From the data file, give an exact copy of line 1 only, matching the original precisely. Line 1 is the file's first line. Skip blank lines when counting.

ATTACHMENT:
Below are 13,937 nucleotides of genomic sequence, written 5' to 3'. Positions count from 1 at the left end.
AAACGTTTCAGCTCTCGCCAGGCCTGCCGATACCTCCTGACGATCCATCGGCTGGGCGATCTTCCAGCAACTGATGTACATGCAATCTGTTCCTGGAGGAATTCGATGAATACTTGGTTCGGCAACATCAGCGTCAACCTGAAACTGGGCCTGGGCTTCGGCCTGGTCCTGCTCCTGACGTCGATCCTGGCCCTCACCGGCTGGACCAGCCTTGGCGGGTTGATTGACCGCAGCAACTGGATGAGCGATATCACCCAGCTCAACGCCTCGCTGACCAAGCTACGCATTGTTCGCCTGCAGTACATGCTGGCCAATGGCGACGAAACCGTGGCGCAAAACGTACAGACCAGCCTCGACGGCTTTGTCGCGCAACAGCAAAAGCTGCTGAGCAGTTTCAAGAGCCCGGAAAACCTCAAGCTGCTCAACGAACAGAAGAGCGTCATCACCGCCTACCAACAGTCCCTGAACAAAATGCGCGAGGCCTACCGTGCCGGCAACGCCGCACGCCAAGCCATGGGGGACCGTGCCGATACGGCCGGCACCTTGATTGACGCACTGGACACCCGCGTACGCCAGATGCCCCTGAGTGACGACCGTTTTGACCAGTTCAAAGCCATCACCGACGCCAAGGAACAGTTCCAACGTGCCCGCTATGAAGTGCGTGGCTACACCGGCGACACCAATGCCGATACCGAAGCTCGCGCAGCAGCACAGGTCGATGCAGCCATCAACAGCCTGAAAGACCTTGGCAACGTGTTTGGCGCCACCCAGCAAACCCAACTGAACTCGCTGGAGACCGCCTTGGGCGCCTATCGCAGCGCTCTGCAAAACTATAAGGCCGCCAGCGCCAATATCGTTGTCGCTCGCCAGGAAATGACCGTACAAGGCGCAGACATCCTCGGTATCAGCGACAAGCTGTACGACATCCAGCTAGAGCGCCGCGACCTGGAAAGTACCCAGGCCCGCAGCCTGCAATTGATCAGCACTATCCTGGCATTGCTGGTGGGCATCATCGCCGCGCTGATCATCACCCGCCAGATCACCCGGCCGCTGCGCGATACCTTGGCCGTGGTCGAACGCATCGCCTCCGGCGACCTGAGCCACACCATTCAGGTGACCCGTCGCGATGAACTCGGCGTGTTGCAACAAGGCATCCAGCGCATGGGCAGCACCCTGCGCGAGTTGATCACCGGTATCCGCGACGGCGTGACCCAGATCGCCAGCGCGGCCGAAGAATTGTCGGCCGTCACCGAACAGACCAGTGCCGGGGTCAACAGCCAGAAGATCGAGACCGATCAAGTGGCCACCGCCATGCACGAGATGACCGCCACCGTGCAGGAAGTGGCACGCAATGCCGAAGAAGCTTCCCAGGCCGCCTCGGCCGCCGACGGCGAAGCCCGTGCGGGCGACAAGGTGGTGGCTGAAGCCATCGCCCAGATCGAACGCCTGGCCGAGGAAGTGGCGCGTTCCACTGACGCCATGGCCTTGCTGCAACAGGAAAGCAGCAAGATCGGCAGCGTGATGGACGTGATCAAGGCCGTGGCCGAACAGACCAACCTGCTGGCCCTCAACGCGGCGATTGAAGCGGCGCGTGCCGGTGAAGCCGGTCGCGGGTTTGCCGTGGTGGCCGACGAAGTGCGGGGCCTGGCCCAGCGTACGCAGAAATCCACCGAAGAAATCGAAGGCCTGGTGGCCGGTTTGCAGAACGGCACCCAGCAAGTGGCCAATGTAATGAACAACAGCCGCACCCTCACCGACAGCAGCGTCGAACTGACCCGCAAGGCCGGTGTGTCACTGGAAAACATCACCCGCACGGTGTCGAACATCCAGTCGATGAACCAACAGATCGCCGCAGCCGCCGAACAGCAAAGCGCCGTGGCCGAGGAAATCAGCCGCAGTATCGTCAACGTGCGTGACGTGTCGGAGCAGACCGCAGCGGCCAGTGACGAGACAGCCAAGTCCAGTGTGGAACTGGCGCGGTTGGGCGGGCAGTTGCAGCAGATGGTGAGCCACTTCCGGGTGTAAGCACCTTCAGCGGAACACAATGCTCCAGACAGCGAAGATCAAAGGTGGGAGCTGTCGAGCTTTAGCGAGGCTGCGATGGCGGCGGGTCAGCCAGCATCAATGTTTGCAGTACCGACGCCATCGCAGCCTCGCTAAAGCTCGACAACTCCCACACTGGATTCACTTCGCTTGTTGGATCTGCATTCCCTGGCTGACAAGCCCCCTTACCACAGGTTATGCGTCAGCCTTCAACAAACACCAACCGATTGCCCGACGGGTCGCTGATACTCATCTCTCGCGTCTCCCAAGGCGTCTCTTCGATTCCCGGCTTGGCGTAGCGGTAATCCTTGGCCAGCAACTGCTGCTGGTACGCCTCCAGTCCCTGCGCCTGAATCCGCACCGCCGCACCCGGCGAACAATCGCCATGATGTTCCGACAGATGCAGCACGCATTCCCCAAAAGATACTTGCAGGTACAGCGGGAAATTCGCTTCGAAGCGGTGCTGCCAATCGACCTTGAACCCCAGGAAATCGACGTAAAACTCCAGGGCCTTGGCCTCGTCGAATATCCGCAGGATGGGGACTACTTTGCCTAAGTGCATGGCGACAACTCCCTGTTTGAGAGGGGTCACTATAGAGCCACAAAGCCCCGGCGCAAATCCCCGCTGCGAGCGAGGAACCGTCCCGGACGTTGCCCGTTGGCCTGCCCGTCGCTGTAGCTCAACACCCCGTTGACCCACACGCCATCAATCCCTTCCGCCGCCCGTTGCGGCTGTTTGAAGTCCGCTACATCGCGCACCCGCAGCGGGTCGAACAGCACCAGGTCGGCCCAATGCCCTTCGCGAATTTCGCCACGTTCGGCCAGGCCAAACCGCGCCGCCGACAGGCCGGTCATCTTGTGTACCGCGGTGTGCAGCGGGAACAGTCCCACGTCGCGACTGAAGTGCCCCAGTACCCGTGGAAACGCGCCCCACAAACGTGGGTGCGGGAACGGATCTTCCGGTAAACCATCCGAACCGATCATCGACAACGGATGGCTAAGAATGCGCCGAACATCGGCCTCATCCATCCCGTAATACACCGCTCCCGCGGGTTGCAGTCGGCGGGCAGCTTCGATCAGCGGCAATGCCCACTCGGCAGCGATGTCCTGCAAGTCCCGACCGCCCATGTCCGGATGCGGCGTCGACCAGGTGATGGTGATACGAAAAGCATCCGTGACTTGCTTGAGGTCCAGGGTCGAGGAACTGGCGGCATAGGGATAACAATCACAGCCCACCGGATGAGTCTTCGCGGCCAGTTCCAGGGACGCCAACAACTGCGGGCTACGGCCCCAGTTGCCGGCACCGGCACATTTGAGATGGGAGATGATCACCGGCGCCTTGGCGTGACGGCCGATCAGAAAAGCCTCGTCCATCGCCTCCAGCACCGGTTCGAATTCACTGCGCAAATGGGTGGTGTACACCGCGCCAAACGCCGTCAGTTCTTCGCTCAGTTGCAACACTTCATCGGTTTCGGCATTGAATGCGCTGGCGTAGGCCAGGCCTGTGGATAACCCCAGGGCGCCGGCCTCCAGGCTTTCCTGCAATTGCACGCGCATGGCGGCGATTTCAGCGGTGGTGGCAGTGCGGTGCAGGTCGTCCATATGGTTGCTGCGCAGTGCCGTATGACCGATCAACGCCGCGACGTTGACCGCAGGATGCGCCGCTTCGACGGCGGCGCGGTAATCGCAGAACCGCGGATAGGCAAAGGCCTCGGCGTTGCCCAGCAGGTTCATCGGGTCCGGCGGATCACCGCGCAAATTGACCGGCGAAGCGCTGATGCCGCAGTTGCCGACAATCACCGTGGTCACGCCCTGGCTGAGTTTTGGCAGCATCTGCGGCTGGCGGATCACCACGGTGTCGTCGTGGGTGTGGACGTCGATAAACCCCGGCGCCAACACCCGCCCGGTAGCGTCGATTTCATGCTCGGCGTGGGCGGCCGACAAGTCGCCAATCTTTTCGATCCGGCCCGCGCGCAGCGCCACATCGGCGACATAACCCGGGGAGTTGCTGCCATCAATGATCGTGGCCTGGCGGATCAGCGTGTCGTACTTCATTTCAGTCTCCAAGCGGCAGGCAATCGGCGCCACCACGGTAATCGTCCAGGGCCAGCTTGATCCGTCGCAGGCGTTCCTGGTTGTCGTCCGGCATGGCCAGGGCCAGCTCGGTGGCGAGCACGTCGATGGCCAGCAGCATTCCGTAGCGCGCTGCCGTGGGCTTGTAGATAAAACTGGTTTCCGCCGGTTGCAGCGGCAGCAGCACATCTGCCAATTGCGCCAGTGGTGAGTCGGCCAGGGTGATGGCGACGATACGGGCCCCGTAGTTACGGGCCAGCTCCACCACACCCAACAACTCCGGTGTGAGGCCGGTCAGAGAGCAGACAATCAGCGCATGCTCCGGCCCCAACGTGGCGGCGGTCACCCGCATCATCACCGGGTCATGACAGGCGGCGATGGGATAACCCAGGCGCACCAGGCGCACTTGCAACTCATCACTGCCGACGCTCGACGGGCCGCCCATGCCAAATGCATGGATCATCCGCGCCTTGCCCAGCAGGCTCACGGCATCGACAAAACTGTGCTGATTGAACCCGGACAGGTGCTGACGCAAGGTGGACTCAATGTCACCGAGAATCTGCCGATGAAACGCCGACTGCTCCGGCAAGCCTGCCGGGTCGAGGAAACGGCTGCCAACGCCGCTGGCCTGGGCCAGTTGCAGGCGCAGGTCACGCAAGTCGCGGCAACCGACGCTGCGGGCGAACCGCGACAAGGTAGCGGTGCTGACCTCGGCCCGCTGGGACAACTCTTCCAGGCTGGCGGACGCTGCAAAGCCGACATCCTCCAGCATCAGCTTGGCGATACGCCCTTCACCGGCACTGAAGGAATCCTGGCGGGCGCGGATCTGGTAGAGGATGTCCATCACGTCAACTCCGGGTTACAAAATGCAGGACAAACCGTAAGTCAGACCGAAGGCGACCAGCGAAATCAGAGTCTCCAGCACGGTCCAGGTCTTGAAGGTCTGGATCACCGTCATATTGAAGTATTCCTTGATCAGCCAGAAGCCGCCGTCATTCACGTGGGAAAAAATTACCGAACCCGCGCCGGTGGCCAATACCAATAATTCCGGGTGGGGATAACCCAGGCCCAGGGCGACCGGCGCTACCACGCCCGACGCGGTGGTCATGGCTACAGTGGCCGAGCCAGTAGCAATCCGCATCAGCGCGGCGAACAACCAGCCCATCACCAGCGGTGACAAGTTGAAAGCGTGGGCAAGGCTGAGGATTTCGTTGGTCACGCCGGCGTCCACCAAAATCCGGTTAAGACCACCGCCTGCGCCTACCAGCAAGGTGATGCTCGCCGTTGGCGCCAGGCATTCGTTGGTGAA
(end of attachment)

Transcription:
Below are 13,937 nucleotides of genomic sequence, written 5' to 3'. Positions count from 1 at the left end.